CAIRO — Grady County officials say there’s no need at the moment to declare a local state of emergency in response to the coronavirus pandemic.

County commissioners took part in a conference call Tuesday with Governor Brian Kemp along with officials from other counties and municipalities across southwest Georgia. Commission chair Keith Moye said afterward he does not believe it necessary to institute a curfew or take any further protective actions on a local level at this time.

“As a whole, Grady County has already initiated everything (the governor) has recommended,” Moye said.

Cairo City Manager Chris Addleton and Mayor pro tem Jerry Cox spoke with Moye on Monday morning, and the group agreed that there is currently no need to institute a local state of emergency.

Nine individuals in Grady County have been tested for the virus so far, with two results returning negative. No positive cases have been confirmed yet, but County Administrator Buddy Johnson predicted that those numbers will soon spike — first and foremost because test results will start to return with positives.

“People need to accept this is going to get worse before it gets better,” Johnson said.

Emergency Management Director Richard Phillips said Tuesday that he has placed an order for 300 N95 respirator masks as well as gloves, hospital gowns and laser thermometers in anticipation of the virus becoming widespread locally. The county also has requested 50 body bags and may consider acquiring a refrigerated trailer, “in case things really hit the fan,” Phillips said.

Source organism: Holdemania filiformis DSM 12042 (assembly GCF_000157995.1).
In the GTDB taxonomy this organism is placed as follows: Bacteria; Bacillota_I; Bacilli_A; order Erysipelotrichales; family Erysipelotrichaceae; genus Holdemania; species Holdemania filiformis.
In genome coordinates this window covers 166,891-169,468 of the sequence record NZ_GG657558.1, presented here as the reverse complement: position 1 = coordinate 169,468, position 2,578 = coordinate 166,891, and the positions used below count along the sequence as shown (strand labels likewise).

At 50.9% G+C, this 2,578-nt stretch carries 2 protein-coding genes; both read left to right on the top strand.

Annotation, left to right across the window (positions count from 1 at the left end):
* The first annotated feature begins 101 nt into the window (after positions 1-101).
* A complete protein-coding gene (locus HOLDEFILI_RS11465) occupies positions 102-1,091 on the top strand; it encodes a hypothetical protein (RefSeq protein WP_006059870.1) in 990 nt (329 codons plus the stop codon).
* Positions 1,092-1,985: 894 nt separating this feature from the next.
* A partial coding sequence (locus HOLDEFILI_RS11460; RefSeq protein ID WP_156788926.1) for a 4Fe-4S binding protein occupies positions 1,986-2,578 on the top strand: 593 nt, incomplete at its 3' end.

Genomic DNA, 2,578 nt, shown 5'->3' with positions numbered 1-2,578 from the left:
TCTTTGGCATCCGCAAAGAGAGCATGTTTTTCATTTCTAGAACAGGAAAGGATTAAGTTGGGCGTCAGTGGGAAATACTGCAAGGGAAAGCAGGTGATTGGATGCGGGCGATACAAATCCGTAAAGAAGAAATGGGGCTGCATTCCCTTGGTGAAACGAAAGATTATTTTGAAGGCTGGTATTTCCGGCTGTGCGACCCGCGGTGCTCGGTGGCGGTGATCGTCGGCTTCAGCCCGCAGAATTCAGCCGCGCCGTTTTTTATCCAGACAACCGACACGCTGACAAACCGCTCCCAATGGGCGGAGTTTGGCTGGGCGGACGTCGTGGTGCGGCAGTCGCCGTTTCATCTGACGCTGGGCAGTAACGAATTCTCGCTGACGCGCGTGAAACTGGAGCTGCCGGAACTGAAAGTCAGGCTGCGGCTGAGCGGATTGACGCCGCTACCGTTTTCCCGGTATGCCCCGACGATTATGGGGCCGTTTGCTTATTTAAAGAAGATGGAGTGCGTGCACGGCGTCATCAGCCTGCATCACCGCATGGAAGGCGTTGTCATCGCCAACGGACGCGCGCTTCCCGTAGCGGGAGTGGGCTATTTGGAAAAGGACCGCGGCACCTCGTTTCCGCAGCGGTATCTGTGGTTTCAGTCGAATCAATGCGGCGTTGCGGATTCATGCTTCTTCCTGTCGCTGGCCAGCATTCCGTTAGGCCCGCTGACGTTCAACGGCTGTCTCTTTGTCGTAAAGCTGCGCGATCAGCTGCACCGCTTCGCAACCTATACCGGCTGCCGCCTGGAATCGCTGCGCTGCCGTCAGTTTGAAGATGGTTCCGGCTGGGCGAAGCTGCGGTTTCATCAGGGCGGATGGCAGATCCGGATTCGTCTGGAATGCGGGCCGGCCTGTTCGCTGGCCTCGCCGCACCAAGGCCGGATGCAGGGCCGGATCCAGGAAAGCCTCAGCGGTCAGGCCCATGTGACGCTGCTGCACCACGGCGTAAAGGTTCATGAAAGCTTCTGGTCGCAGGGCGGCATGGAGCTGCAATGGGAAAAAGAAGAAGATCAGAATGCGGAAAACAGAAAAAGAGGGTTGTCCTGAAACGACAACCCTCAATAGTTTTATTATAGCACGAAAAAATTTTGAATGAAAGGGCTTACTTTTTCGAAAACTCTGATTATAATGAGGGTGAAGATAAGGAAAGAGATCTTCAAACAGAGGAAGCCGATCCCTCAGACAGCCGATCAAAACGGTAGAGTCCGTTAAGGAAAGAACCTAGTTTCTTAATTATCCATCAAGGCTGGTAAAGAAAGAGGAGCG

Johnson said a measure of normality will return once the crisis begins to level off, but there may be some “collateral damage,” particularly businesses that may not ever be able to reopen their doors. The county administrator encouraged residents to support local merchants, and county officials say the best way to help is to shelter in place and continue to follow social distancing guidelines from the Centers for Disease Control and Prevention (CDC).

“Folks need to understand that you can be the reason that a business goes out of business for good because you prolonged this thing and they weren’t able to open their doors back up and start earning money again,” said county clerk John White. “And if that business goes out, that means people are out of work. It’s serious.”

Moye said residents who need to visit grocery stores or visit doctors should do so, but with caution. Customers are encouraged to call ahead to see if stores are carrying items they need.

Phillips further urged residents not to succumb to panic. Phillips said panicking customers are buying up essentials at local grocery retailers, putting a strain on the supply chain and preventing fellow residents from purchasing basic necessities.

“The shelves are bare,” Phillips said. “It’s amazing. Even for toothpaste.”

EMA assistant director Bill Schafer said people are otherwise largely abiding by established guidelines.

Other ways to support local businesses include taking advantage of drive-through or curbside pickup services for restaurants. Phillips said dining rooms across the county have largely shut down on their own, and most restaurants in Grady County are already offering alternative methods of service.

Moye encouraged residents to visit the websites of the CDC and state Department of Public Health for any information on the coronavirus.

“Through tragedy will come triumph,” Johnson said. “We will survive this. This too shall pass, and it will make us better for the future, but it’s going to be tough.”

Recommended for you